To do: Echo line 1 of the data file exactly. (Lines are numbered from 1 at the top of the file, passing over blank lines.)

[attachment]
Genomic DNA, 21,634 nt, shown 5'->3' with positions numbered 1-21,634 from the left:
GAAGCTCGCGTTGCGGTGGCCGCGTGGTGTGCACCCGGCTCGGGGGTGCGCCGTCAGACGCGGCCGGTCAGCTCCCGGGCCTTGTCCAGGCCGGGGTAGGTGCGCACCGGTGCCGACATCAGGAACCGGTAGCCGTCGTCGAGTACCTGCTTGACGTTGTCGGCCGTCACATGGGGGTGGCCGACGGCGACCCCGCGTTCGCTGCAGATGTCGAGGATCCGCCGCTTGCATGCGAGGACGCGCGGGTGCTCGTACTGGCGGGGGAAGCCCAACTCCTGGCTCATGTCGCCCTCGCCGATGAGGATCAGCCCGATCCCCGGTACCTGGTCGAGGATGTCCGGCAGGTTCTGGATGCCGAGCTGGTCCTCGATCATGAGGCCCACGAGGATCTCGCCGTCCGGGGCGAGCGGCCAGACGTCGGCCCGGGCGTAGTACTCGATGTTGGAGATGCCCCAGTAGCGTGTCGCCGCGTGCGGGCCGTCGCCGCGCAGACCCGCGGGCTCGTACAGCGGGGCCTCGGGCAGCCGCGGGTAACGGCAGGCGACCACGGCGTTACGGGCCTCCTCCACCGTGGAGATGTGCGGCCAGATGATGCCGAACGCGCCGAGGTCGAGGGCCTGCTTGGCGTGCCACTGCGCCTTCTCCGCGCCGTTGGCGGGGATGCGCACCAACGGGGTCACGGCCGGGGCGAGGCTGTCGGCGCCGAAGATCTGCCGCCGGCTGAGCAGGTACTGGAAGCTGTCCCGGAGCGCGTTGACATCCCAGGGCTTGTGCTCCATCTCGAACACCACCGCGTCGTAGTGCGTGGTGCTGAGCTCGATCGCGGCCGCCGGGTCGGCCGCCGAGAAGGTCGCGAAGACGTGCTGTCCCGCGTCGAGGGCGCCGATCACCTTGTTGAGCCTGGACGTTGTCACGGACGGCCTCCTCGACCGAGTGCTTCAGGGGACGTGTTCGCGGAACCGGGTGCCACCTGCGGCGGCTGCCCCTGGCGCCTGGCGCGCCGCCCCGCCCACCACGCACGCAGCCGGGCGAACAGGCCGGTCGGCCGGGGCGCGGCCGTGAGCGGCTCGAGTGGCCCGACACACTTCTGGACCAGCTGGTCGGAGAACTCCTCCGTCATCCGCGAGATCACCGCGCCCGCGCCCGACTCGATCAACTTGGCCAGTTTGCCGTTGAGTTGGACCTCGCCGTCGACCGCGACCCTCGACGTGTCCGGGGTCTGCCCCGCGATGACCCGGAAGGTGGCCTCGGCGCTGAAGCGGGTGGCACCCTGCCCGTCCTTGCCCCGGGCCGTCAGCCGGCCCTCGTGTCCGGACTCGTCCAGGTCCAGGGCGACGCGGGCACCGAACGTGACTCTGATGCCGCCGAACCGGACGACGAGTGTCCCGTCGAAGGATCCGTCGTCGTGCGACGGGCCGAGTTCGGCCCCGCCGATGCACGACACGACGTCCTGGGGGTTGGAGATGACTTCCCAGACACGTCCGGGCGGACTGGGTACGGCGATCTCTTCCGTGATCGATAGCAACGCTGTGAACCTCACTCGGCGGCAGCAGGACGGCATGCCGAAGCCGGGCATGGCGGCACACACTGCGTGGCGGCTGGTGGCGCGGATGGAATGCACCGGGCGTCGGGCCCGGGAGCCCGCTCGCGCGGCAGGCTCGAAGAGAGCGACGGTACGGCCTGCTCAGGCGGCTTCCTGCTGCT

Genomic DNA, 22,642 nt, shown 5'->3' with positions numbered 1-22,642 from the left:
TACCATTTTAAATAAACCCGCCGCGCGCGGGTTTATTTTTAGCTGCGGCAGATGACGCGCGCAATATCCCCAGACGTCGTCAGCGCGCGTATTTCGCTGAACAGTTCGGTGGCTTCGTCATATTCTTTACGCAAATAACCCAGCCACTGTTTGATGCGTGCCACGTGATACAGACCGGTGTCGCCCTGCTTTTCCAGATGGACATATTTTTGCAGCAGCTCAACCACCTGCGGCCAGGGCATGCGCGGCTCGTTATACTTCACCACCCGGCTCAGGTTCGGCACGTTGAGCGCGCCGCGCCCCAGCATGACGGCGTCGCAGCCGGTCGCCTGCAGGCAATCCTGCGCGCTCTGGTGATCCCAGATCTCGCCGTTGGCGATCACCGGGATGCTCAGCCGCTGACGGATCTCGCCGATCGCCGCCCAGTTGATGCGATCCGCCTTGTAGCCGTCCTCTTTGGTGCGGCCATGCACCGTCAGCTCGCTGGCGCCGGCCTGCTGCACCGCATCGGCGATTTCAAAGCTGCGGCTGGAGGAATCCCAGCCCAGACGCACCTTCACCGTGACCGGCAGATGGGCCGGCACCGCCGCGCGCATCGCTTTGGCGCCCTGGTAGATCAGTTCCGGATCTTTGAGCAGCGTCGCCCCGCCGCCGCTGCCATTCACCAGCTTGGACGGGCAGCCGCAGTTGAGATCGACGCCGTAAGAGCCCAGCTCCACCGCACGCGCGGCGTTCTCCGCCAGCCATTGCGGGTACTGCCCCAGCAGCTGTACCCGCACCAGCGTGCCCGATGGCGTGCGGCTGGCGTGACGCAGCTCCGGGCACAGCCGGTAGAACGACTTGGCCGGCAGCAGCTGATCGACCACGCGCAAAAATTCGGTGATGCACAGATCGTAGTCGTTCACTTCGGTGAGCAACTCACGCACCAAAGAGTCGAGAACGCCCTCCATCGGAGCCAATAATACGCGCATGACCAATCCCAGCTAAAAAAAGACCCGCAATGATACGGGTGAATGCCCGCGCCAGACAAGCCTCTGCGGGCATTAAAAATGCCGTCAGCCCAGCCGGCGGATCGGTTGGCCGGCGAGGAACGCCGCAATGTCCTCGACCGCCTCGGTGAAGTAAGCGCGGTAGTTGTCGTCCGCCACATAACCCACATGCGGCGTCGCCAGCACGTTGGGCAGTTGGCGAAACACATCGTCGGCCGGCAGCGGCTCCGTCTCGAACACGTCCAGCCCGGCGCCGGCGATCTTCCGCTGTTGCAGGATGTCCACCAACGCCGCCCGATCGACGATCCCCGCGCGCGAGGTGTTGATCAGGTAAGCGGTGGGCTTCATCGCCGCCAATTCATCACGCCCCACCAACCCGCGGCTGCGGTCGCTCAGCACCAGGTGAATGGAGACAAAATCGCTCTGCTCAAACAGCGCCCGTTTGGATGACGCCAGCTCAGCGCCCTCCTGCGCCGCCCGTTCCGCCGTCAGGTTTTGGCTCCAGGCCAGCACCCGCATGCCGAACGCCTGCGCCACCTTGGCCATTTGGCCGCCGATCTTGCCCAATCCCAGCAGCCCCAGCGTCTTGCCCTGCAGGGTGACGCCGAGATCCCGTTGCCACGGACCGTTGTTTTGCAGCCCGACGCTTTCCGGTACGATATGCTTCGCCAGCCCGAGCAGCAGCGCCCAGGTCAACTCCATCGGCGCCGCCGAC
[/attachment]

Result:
Genomic DNA, 21,634 nt, shown 5'->3' with positions numbered 1-21,634 from the left: